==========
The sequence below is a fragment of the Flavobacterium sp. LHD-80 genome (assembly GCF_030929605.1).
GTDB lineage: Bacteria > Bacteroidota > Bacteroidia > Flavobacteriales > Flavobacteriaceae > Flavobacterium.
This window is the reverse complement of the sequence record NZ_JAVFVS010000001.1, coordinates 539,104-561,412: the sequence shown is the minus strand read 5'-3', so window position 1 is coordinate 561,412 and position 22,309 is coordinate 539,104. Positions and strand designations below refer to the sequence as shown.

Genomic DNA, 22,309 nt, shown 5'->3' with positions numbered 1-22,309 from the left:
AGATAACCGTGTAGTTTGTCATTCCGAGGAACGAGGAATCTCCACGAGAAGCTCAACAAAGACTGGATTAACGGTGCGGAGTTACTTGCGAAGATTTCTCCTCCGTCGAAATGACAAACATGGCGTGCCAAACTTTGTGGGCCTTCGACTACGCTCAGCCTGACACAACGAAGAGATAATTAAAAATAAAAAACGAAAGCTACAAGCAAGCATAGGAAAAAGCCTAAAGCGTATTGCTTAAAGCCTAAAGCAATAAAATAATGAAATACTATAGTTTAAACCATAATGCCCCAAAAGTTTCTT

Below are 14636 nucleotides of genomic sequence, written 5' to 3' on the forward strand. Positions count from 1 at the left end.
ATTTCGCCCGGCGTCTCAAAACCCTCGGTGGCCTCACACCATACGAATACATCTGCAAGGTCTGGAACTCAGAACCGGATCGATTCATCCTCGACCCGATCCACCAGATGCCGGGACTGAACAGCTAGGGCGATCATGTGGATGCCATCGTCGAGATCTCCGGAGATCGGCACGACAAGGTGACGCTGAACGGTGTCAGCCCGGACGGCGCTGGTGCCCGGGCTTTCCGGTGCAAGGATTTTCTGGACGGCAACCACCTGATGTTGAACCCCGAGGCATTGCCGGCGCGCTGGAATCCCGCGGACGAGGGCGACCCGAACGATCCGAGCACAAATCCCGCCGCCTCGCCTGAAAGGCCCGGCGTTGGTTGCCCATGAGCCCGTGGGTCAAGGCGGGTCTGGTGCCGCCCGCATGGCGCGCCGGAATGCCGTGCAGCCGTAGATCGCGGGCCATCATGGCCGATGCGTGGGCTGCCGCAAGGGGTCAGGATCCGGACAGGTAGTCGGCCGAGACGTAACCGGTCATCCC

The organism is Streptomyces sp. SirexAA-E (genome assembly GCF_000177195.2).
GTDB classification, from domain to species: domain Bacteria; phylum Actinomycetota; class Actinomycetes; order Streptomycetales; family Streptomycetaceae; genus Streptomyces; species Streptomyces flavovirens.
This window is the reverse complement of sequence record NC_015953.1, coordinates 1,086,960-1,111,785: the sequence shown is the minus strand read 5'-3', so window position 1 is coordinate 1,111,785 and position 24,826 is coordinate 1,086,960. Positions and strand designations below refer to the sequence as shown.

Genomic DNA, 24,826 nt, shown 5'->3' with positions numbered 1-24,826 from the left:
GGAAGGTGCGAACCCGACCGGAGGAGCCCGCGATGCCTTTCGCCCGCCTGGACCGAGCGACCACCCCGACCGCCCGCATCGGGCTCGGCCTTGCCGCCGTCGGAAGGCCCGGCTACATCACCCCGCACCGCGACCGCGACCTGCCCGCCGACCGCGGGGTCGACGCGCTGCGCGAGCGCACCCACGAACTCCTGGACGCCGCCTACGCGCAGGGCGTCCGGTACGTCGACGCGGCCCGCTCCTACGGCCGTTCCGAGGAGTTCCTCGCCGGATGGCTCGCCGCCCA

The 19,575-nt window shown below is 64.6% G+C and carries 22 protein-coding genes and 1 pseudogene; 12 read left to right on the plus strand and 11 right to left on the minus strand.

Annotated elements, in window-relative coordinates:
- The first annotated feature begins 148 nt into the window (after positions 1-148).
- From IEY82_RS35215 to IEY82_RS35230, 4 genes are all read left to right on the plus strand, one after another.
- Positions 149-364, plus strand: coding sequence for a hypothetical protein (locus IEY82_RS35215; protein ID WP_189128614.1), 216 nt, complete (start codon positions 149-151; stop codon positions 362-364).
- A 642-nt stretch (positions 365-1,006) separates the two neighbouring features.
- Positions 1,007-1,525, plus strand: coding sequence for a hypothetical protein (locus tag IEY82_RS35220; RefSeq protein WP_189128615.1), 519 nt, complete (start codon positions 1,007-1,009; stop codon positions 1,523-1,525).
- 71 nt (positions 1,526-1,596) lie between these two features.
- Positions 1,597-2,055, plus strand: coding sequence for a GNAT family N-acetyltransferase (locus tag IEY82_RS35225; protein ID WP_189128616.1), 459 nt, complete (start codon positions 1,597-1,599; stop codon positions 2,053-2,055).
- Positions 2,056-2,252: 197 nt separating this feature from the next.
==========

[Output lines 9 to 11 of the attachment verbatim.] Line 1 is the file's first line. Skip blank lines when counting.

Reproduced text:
GTDB classification, from domain to species: domain Bacteria; phylum Actinomycetota; class Actinomycetes; order Streptomycetales; family Streptomycetaceae; genus Streptomyces; species Streptomyces flavovirens.
This window is the reverse complement of sequence record NC_015953.1, coordinates 1,086,960-1,111,785: the sequence shown is the minus strand read 5'-3', so window position 1 is coordinate 1,111,785 and position 24,826 is coordinate 1,086,960. Positions and strand designations below refer to the sequence as shown.

Genomic DNA, 24,826 nt, shown 5'->3' with positions numbered 1-24,826 from the left: